thing off, but I noticed that the two settings furthest to the right on the
    climate slider both have defrost. The middle settings (just the blower)
    seem to work without the AC clutch cycling.

    I really wouldn't have realized that on my own! So thanks!

    I wonder if it's worth having fixed just to have defrost? How does defrost
    work on cars without AC?


    > I think you can also disconnect a wire at the compressor if
    > necessary, but that'd be my last choice.
    >
    > Good idea to chase the issue down: the compressor can be a *serious*
    > drag on the motor.



    Yeah. It's only a 3L. I need all the hp I can coax from it!

    Cheers!

    ~e.


    > Cheers,
    > Puddin'
    >
    > On Tue, 22 Aug 2006 20:48:41 GMT, "visions of effty"
    > <impeach_the_shrub@verizon.net> wrote:
    >
    >>Okay, I'm a bit confused.
    >>
    >>I have a '93 Ford Ranger V-6, 3.0 (FI) automatic that I've had for a few
    >>years. The air conditioning has never worked that I can remember. I
    >>assume
    >>it needs to be recharged, but I've never looked into it. It could have
    >>absolutely no refrigerant for all I know. I've never been a big fan of AC
    >>in cars.
    >>
    >>The problem is this. When the engine is running the AC clutch on the
    >>front
    >>of the pump will engage for a few moments then disengage. Engage then
    >>disengage. Engage then disengage. The engine slows down a bit each time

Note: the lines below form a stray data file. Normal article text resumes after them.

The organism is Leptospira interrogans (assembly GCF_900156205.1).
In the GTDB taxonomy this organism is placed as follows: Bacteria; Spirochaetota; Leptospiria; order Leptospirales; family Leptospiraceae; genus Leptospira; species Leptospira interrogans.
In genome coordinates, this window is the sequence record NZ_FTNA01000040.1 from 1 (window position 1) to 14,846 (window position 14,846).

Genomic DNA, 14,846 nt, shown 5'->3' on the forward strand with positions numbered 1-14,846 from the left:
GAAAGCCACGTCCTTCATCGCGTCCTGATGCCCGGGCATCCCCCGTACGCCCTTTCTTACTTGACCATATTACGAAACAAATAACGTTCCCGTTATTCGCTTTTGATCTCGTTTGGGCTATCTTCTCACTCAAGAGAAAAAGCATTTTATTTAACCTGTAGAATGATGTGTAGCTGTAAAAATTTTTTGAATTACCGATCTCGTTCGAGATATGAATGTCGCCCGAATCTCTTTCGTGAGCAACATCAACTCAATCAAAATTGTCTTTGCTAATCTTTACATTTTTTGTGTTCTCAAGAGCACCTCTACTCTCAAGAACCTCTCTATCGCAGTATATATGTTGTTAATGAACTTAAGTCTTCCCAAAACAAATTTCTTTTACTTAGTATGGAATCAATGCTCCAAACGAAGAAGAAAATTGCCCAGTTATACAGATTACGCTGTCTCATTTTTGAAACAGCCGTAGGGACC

>>indicating that it is really engaging and using a bit of my precious
    >>horsepower.
    >>
    >>It doesn't matter where the climate controls are set, but if I turn the AC
    >>on and off a bunch of times sometimes the endless engage/disengage thing
    >>will stop. Like I can get it to stop sometimes by messing with the
    >>switch.
    >>Not always, just sometimes.
    >>
    >>I'm not sure if this is happening all the time, as I can't hear the noise
    >>on
    >>the road, just at stoplights and such.
    >>
    >>Where would I be looking to fix this problem?
    >>
    >>Would recharging the AC and getting it to a baseline level stop the
    >>compressor from trying to compress?
    >>
    >>Why the hell is it trying to compress when the AC is off?
    >>
    >>Is there a wacked-out pressure switch somewhere?
    >>
    >>Is it okay to just unplug the AC pump?
    >>
    >>Thanks for any help.
    >>
    >>~e.

    >
    > Pease pudding hot,
    > Pease pudding cold,
    > Pease pudding in the pot
    > Nine days old.




  5. #5
    Puddin' Man
    Guest

    Default Re: Ford Ranger AC Question... random AC clutch engagement...

    On Tue, 22 Aug 2006 23:13:43 GMT, "visions of effty"
    <impeach_the_shrub@verizon.net> wrote:

    >
    >"Puddin' Man" <pudding.man@gmail.com> wrote in message
    >news:d4tme2tj74g31gose43d225emjh6d12fl9@4ax.com.. .
    >> The "engage" takes place when the Climate Control calls for cooling.
    >> The "disengage" likely takes place when the lo-pressure switch
    >> trips, usually due to insufficient refrigerant.

    >
    >
    >I've been reading up on it in some other threads and this seems to be the
    >case. The fact that it just started happening kinda makes me think there's
    >a slow leak in there somewhere, and if that's the case I'd rather not dump
    >more refrigerant in it. Perhaps it sat too long before I bought it. I've
    >read that that can make the seals where the refrigerant is go bad and cause
    >leaks.


    I've heard similar.

    I used to have a house AC'd hold a charge in summer but lose
    maybe 40% (r22) in winter b/c of lack of use. I suspected seals.

    >> Either "AC" or "Defrost" can call for cooling. If you can live
    >> w/o either, just shut 'em off and see if the AC clutch still
    >> engages. If so, you likely have a problem with CC switching.